Dear Wayne and Wanda,
I guess I’m just looking for some general advice and help. My partner and I have been together for a few years and lived together most of that time. We had a really active life pre-COVID. We went to the gym together, and we traveled a lot both in the country and abroad.
Since COVID, we have been basically home together, and it’s been OK and tough at the same time. I’m thankful we have each other but recognize the strain. We’re both eager to get on with our normal routines. I feel like as time goes by, our intimacy is suffering. Life is feeling mundane.
The first few weeks of quarantining, I feel like we did a better job of making it fun. But now that it’s been a while, I’m looking for advice on how to stay locked into this relationship and supportive of it, when our usual social options are off the table. Help?
You’re going to have to work for it! This time isn’t fun or cool or sexy and just know, you aren’t going through this solo. Your recognition that this is difficult is something everyone is going through. We’re all struggling with how to bring some energy and excitement into what can feel like a very mundane cycle of the whole lot of the same.
So, how to do it? This is a strange time indeed and for many of us, life is flipped on its head. We’re figuring out not only how to do our job remotely, but how to do partnering and parenting on-site full-time. It’s both an opportunity and an oddity. Who would have ever imagined we would have such constant access to our families and household members? While that in itself is indeed something to be happy for at face value, we know it’s not that simple. And spending longer times than usual together without access to our typical date-night activities means we have to try a little harder to find ways to enjoy this sudden amped-up togetherness.
Above all, give yourself some grace and space. In terms of keeping things fun with your partner, consider establishing a weekly date night and creating some kind of space for intimacy and connection. Prepare meals together that are reminiscent of past travels, and get dressed up like you would for a night on the town. Go through photos of some of those happy adventures from your past, as research shows our sense of well-being gets a boost when we savor those good times and focus on gratitude.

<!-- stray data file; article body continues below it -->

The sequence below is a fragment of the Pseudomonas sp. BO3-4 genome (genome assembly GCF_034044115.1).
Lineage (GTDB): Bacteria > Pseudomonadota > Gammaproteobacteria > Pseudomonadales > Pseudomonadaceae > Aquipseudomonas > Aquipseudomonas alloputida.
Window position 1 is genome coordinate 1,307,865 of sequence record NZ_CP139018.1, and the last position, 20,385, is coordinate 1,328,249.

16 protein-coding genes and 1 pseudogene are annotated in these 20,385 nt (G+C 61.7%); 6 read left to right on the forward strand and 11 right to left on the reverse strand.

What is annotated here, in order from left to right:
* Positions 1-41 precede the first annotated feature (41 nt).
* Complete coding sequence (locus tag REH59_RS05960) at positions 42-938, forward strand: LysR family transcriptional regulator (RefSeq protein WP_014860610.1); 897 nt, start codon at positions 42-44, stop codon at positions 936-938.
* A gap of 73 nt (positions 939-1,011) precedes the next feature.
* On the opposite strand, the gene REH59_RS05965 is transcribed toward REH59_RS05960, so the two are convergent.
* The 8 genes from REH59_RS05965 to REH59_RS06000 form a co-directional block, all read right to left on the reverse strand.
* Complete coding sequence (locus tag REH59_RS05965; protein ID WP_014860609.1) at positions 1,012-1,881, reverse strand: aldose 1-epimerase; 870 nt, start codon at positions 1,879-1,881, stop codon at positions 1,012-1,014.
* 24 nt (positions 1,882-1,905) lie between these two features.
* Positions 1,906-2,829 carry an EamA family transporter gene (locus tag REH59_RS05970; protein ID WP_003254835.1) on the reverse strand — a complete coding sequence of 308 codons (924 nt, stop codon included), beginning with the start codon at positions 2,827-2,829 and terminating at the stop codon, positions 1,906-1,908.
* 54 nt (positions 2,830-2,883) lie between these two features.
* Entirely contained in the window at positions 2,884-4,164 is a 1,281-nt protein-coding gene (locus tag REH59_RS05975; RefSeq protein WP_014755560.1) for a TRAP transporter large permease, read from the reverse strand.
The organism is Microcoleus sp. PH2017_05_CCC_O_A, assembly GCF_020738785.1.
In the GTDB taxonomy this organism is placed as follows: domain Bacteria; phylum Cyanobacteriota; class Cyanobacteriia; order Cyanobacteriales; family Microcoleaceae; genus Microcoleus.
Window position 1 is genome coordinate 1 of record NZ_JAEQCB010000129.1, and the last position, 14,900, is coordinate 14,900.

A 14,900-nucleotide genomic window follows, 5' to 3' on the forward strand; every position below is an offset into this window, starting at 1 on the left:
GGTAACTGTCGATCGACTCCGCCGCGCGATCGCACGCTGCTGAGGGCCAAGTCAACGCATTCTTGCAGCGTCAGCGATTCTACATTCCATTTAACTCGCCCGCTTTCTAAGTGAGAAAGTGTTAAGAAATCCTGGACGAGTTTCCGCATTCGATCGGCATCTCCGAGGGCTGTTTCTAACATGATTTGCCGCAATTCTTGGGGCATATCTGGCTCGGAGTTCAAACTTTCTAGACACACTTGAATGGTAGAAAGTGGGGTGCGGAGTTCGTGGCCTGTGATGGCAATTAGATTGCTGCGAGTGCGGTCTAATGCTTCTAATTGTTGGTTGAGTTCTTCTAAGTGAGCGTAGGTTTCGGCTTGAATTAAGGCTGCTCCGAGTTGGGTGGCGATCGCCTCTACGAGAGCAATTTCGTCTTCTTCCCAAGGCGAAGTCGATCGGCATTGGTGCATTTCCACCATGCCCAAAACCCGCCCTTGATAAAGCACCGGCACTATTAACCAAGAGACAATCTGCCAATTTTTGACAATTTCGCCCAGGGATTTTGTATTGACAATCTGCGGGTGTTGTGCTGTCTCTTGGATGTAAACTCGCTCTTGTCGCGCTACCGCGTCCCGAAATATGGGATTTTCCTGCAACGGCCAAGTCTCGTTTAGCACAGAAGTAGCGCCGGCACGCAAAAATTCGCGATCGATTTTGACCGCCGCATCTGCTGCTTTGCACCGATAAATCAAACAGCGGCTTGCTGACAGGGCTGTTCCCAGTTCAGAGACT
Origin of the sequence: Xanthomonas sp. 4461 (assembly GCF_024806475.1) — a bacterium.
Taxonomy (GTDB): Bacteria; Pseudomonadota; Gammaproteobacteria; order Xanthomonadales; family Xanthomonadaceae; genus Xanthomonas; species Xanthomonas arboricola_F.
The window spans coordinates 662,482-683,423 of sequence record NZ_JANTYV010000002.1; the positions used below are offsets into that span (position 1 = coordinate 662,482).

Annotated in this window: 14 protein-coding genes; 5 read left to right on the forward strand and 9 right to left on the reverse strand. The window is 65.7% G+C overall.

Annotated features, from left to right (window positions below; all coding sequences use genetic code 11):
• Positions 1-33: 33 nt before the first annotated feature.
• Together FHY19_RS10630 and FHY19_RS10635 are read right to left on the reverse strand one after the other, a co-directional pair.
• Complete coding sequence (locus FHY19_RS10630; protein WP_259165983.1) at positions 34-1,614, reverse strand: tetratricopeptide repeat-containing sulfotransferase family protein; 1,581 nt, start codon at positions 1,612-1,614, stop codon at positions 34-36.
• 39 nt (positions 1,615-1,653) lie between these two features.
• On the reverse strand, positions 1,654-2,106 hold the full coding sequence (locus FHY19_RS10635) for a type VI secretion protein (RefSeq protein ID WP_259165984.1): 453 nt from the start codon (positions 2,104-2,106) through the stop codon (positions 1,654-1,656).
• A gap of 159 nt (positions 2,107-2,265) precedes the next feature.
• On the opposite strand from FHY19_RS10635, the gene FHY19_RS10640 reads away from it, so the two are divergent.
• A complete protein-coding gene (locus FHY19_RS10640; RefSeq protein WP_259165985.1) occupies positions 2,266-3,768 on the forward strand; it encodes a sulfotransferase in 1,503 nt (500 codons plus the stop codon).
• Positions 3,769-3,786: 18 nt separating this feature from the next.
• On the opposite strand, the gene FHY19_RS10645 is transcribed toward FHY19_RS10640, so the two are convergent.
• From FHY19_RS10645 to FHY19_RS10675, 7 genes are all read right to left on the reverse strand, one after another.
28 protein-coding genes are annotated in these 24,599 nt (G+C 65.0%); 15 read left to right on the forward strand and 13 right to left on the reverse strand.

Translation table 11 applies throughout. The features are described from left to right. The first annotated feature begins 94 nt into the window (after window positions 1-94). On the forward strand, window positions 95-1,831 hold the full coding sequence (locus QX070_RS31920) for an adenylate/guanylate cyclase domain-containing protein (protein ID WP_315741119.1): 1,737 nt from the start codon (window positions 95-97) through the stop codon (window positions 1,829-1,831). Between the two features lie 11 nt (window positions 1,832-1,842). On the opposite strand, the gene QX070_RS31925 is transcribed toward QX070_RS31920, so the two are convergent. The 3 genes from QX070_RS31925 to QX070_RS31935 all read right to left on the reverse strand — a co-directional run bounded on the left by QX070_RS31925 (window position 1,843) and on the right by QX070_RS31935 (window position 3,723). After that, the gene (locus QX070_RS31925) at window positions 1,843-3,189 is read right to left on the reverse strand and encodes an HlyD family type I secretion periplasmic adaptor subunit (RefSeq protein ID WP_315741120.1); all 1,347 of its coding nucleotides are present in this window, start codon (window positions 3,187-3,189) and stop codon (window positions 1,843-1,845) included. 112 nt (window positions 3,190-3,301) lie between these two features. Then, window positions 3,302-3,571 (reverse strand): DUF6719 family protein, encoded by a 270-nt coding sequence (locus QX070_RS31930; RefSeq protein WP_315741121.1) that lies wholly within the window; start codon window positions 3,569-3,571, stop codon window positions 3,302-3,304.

Oh do I feel your pain. My girlfriend and I can’t go three months without traveling somewhere with steamy tropical climates, sporty tropical adventures and chilly tropical drinks. These trips break up our routines, help us see the world, and give us an appreciation for our awesome Alaska lives. Traveling also provides special shared experiences and makes us focus on partnership, communication and intimacy.
Sadly, we Americans can’t travel to most foreign countries currently because we’re the COVID-19 clowns of the world. And really, who would want to travel Outside anyway — people are sick and anxious, lots of places are closed, and the places that aren’t closed don’t want to deal with out-of-towners.
But just because you can’t pack up and go far, far away doesn’t mean you can’t have some super summer staycations around our amazing state — camping, glamping, cabins, hotels, whatever floats your raft. Support your fellow Alaskans! And while reminiscing with your partner about those unforgettable travels of the past, channel some of that energy into dreaming and planning some future travels. Since you aren’t traveling, I’m guessing you’re saving tons of money. You’ve also got nothing but time. So pull up some maps and travel sites and start researching your first post-COVID-19 trip together. And make it a big one, a dream vacation. That should provide some fun, teamwork and anticipation to shake up the months ahead.
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